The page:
John nodded. “I do remember she loved swimming. My dad said Grandma used to compete when she was growing up.”

I smiled. “Alice must have felt comfortable in that world long after she stopped competing. It was a social thing for her and her friends. They swam laps, but at their age, it was more about camaraderie with each other. The women would giggle and poke fun at the men and sometimes tell stories about old boyfriends.”

I remembered how they’d reacted the day police Lieutenant, now Captain, Tex Allen, had joined me in my daily routine. Until that day, the only companion I’d brought to the pool had been my Shih Tzu, and having a physically fit policeman thirty years their junior show up with me had triggered the kind of girl talk I didn’t think a grandson should hear. I smiled to myself, and then, when I saw him looking at me, forced the smile off my face and continued. “I was new in town. I didn’t know anybody. Your grandma and her friends accepted me into their circle.”

“You were a surrogate daughter to her,” he said. He didn’t seem happy about the observation.

“No, I wasn’t.” I waved my hands up and down my vintage pantsuit. “This is how I dress every day. I wear what they wore, and I reminded them of who they were before they got old. I think they saw me as one of them who had somehow made use of a time machine.”

John’s forehead wrinkled in consternation. I continued, “John, your grandmother told me she planned to leave me her clothes and her furniture because she knew I would wear the clothes and find the furniture a new home with someone who loves that style of decorating as much as she did. I can’t pretend to know why she left me this building. All I can think is that she might have thought, after all this time, having you deal with the factory would leave you with a big pain in the butt that you would have resented.”

John relaxed. He looked down at his hands. When he looked back up, there were tears in his eyes. “That makes sense,” he said. “I was afraid she’d been haunted by the rumors all these years and wanted you to do something about proving them wrong.”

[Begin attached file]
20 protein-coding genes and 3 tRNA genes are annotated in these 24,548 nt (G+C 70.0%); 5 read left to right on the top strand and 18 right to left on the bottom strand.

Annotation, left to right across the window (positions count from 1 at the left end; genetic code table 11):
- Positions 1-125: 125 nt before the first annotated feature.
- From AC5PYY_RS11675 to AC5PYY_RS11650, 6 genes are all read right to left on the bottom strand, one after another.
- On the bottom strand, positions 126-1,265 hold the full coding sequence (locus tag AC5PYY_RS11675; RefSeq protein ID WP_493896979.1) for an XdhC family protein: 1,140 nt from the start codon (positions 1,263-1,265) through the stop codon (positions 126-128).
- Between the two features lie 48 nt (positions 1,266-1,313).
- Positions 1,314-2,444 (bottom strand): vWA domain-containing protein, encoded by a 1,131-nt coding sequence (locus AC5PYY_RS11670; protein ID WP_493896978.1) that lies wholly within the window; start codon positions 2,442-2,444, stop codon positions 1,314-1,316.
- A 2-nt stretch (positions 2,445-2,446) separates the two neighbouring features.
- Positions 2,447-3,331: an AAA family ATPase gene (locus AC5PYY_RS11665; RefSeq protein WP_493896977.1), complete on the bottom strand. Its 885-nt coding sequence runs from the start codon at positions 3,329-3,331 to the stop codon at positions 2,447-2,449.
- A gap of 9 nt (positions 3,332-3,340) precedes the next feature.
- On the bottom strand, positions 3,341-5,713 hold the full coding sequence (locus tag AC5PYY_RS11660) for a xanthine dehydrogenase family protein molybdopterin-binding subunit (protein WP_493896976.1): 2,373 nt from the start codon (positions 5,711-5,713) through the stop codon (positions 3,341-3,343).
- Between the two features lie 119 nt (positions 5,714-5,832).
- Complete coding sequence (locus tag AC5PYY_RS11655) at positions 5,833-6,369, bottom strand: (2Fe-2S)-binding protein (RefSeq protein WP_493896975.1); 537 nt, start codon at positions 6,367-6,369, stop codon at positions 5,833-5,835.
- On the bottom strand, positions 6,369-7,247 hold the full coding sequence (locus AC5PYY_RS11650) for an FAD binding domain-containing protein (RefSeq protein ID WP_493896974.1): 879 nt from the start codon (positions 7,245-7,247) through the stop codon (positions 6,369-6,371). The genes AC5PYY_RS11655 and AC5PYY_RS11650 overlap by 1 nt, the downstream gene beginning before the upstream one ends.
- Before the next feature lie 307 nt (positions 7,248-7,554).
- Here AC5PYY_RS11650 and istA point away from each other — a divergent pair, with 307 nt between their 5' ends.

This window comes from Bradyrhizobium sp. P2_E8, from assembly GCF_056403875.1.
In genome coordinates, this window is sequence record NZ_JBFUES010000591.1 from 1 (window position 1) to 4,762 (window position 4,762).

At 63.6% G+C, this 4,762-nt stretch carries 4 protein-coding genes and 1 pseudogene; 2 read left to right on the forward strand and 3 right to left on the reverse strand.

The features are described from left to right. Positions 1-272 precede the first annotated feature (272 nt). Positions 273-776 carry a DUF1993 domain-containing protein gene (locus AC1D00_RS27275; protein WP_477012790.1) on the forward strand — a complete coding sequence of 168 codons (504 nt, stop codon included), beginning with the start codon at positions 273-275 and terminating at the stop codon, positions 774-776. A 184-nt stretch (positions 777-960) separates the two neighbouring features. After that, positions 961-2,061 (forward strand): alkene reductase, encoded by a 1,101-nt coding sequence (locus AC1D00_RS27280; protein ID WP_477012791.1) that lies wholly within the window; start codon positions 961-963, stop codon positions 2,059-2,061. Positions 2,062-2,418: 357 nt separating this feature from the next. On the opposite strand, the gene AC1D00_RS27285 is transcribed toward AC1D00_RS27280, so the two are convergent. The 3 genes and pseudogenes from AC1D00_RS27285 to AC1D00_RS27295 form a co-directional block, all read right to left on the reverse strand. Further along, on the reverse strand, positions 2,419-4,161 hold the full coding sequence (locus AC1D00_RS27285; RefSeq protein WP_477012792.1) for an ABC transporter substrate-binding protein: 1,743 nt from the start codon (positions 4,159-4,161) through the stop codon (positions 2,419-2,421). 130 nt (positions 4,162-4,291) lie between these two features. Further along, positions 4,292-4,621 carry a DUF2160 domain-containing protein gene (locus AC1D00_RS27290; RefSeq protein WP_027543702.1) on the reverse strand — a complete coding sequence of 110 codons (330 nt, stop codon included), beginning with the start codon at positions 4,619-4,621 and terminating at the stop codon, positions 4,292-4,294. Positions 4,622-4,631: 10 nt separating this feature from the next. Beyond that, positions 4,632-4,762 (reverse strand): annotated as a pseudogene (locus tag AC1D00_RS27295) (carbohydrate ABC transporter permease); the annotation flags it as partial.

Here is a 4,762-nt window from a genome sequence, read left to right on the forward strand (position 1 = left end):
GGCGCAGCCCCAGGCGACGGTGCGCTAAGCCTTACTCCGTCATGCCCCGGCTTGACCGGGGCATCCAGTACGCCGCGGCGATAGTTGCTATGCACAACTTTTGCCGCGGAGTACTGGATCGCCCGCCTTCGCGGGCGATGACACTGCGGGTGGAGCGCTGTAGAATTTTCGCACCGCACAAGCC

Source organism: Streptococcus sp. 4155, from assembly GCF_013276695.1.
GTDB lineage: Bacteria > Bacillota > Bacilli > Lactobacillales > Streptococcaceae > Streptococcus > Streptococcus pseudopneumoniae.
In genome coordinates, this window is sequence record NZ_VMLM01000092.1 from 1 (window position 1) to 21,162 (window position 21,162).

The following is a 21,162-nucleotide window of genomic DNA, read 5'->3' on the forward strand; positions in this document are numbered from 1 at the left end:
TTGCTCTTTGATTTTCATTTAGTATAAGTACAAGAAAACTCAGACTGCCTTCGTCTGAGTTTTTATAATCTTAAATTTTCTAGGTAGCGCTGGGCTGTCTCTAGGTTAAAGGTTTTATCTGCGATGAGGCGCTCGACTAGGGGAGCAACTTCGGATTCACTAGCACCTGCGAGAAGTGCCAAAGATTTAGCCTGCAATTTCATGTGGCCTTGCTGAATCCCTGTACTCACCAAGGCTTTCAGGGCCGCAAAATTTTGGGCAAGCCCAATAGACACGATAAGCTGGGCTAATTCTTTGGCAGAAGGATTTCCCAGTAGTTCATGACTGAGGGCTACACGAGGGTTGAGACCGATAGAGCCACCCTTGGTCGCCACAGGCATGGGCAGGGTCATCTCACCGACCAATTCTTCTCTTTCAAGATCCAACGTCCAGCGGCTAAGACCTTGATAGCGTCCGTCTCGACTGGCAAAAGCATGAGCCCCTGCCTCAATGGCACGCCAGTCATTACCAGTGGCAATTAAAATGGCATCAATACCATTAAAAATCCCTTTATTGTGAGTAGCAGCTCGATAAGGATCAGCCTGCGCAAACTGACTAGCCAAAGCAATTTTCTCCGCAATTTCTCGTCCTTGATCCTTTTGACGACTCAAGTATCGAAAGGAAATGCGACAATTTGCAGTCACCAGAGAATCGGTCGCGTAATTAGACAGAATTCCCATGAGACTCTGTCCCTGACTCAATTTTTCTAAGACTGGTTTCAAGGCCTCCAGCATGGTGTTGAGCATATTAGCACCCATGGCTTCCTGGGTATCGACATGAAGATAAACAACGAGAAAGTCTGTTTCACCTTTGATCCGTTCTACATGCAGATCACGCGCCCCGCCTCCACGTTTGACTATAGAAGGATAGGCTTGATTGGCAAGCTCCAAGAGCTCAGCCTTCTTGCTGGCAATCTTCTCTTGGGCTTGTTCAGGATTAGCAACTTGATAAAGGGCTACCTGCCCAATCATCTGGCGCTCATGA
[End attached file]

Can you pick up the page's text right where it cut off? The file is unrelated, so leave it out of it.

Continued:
I tensed, a counter-reaction to John’s apparent relief. “What rumors?”

“I guess if you didn’t know about the factory, then you wouldn’t know about the rumors.” He looked up at the façade of the building for a few moments and then looked at me. “Sweet Dreams Pajama Factory was once a thriving business, but after what happened, Grandpa had no choice but to close it and walk away.”

John tipped his head down, and I found it hard to read the expression on his face. “Do you mean the war?” I asked. “I would have thought a factory would thrive after World War II ended and soldiers came home.”

“That’s what should have happened, but it was something else. One of the pajama models died in a freak accident inside the factory. My granddad closed down production and took a job as a traveling salesman, and it’s been sitting vacant ever since.”

“That’s horrible,” I said. “But what are the rumors you mentioned?”

“There were rumors that my grandfather was having an affair with the model and that the accident wasn’t an accident. That’s why the building’s been closed. To a whole lot of people, it’s not just an abandoned building. It’s also a crime scene.”